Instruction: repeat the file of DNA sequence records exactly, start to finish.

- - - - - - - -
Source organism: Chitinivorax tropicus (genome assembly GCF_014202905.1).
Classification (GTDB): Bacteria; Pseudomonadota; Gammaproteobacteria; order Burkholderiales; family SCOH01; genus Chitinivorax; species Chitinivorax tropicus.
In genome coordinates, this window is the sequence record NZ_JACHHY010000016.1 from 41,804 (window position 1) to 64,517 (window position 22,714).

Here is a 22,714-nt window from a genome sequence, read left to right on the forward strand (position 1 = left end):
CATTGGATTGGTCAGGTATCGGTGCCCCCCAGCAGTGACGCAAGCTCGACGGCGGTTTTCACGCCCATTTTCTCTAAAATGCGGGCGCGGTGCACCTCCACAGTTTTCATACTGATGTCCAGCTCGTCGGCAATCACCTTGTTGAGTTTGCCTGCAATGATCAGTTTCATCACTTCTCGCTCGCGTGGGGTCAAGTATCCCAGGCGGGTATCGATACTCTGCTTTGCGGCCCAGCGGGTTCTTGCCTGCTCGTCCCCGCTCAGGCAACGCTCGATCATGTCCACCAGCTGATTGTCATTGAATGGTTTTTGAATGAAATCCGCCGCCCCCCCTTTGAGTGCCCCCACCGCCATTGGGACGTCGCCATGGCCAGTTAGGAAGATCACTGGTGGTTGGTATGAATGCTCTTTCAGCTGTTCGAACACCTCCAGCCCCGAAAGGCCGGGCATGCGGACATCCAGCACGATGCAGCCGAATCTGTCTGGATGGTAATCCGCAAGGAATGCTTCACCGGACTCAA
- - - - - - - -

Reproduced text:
Source organism: Chitinivorax tropicus (genome assembly GCF_014202905.1).
Classification (GTDB): Bacteria; Pseudomonadota; Gammaproteobacteria; order Burkholderiales; family SCOH01; genus Chitinivorax; species Chitinivorax tropicus.
In genome coordinates, this window is the sequence record NZ_JACHHY010000016.1 from 41,804 (window position 1) to 64,517 (window position 22,714).

Here is a 22,714-nt window from a genome sequence, read left to right on the forward strand (position 1 = left end):
CATTGGATTGGTCAGGTATCGGTGCCCCCCAGCAGTGACGCAAGCTCGACGGCGGTTTTCACGCCCATTTTCTCTAAAATGCGGGCGCGGTGCACCTCCACAGTTTTCATACTGATGTCCAGCTCGTCGGCAATCACCTTGTTGAGTTTGCCTGCAATGATCAGTTTCATCACTTCTCGCTCGCGTGGGGTCAAGTATCCCAGGCGGGTATCGATACTCTGCTTTGCGGCCCAGCGGGTTCTTGCCTGCTCGTCCCCGCTCAGGCAACGCTCGATCATGTCCACCAGCTGATTGTCATTGAATGGTTTTTGAATGAAATCCGCCGCCCCCCCTTTGAGTGCCCCCACCGCCATTGGGACGTCGCCATGGCCAGTTAGGAAGATCACTGGTGGTTGGTATGAATGCTCTTTCAGCTGTTCGAACACCTCCAGCCCCGAAAGGCCGGGCATGCGGACATCCAGCACGATGCAGCCGAATCTGTCTGGATGGTAATCCGCAAGGAATGCTTCACCGGACTCAA